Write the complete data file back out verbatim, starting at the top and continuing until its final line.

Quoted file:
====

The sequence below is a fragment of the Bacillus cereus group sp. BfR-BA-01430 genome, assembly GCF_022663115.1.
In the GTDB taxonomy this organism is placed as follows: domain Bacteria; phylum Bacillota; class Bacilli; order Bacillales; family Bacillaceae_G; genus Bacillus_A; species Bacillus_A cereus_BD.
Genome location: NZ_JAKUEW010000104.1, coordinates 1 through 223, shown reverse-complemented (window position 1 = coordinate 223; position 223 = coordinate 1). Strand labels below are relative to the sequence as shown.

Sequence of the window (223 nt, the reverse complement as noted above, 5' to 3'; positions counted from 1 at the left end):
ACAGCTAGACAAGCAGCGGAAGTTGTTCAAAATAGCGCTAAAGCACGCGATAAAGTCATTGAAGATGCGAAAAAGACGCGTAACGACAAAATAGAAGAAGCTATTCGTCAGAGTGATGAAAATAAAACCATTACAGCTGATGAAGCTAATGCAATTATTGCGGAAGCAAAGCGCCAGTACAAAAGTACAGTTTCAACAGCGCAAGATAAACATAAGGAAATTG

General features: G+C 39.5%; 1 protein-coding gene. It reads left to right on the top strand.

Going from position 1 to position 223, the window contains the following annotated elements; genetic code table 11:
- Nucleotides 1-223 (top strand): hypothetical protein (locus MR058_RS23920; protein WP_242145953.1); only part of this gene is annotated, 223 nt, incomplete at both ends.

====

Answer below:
The sequence below is a fragment of the Bacillus cereus group sp. BfR-BA-01430 genome, assembly GCF_022663115.1.
In the GTDB taxonomy this organism is placed as follows: domain Bacteria; phylum Bacillota; class Bacilli; order Bacillales; family Bacillaceae_G; genus Bacillus_A; species Bacillus_A cereus_BD.
Genome location: NZ_JAKUEW010000104.1, coordinates 1 through 223, shown reverse-complemented (window position 1 = coordinate 223; position 223 = coordinate 1). Strand labels below are relative to the sequence as shown.

Sequence of the window (223 nt, the reverse complement as noted above, 5' to 3'; positions counted from 1 at the left end):
ACAGCTAGACAAGCAGCGGAAGTTGTTCAAAATAGCGCTAAAGCACGCGATAAAGTCATTGAAGATGCGAAAAAGACGCGTAACGACAAAATAGAAGAAGCTATTCGTCAGAGTGATGAAAATAAAACCATTACAGCTGATGAAGCTAATGCAATTATTGCGGAAGCAAAGCGCCAGTACAAAAGTACAGTTTCAACAGCGCAAGATAAACATAAGGAAATTG

General features: G+C 39.5%; 1 protein-coding gene. It reads left to right on the top strand.

Going from position 1 to position 223, the window contains the following annotated elements; genetic code table 11:
- Nucleotides 1-223 (top strand): hypothetical protein (locus MR058_RS23920; protein WP_242145953.1); only part of this gene is annotated, 223 nt, incomplete at both ends.